The Big Day

Rowan Blossom on Colourful Wedding Flowers for Every Season

Rowan Blossom is a London-based florist and author who prides herself on natural, whimsical and bountiful arrangements. Having previously worked in fashion, Rowan's eye for colour and texture is integral to her designs and has led to a client list that includes Matches Fashion, Manolo Blahnik, Topshop and Bloom & Wild.

Rowan's debut book Living With Flowers is a no-nonsense step-by-step guide on how to recreate her signature style – from simple posies to floral archways and blooming chandeliers. With colour and weddings always on our minds here at Papier, we wanted to get some of Rowan's expert advice for ourselves. So we asked for her guide on what to think about when picking colourful wedding flowers in the different seasons...

Colourful flowers for every season

I always try to reflect the time of year with the palette when designing weddings and events. So for me:

alt textFlowers by Rowan Blossom. Photo by Mylene Mozas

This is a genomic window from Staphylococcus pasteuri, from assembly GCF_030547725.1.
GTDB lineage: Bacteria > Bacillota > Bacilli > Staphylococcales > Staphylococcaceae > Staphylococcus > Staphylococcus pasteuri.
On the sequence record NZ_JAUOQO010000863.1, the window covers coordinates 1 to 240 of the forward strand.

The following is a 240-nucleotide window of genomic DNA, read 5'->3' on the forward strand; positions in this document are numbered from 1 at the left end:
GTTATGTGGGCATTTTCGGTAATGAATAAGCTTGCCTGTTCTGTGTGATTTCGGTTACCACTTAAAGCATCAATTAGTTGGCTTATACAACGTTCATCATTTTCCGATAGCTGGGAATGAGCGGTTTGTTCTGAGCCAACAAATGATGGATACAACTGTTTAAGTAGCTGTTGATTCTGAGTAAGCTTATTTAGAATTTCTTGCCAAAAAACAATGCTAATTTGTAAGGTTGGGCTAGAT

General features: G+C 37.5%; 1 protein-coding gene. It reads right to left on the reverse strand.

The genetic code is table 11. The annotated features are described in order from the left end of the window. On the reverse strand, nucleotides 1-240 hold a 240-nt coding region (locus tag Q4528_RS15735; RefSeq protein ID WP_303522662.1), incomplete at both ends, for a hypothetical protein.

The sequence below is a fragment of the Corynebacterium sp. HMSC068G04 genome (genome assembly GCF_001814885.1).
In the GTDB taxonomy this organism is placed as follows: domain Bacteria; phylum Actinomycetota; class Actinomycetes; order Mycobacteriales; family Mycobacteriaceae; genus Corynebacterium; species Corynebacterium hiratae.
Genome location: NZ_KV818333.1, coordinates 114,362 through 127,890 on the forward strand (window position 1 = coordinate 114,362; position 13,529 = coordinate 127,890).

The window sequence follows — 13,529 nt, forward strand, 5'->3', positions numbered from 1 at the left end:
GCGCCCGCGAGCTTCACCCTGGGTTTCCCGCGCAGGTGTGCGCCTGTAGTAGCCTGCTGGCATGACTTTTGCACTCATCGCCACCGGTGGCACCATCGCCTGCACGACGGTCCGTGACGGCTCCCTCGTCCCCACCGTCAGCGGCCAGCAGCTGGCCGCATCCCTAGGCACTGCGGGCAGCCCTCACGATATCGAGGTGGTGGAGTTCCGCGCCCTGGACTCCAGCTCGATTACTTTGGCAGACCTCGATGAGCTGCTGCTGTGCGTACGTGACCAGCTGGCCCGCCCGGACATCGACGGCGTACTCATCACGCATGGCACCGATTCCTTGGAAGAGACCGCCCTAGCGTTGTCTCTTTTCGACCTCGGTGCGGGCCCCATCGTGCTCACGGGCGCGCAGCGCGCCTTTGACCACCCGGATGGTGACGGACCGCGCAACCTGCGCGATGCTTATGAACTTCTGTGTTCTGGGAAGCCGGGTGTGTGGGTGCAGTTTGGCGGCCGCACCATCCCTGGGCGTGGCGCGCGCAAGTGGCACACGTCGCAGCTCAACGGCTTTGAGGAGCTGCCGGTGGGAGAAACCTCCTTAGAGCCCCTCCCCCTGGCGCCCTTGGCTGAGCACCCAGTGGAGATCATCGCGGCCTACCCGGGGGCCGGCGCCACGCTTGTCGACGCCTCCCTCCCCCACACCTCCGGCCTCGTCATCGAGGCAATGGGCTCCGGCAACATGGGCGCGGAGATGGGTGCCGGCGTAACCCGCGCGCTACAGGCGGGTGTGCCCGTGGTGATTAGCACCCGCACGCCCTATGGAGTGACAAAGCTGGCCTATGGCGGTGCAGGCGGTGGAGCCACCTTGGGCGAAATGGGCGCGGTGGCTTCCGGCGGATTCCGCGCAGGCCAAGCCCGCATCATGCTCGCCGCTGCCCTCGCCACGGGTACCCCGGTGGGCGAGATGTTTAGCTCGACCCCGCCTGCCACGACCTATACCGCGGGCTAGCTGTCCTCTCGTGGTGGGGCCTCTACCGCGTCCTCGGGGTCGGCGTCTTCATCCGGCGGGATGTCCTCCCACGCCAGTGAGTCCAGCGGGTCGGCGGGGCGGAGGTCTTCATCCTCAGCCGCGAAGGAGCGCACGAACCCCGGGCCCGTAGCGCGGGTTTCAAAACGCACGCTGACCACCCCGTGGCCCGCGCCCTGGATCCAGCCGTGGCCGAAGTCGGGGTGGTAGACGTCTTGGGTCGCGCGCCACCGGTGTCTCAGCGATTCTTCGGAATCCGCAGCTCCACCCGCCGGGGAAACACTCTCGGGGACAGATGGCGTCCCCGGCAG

Spring
Spring is one of my favourite times of year, it is a time of hope and new beginnings as gorgeous British flowers begin to bloom and flourish. In the early part of the season, the focus should be on the glorious scent that comes with these more dainty and delicate varieties, such as narcissi, bluebells, lily of the valley and heavenly hyacinth.

Late spring packs a bit more of a petally punch, with the arrival of ruffly beauties like ranunculus, anemone and if you’re lucky you might even get the first peonies. I also love using big boughs and structural branches of magnolia or blossom in bud and bloom at this time to add drama to floral arrangements.

The Palette – it's all about fresh pale pastels. Think linen whites, primrose and buttercup yellow, duck egg blue and ballerina pink, reflecting the zingy fresh greens and bulbs popping up.

alt textFlowers by Rowan Blossom. Photo by Darren Gerrish

Summer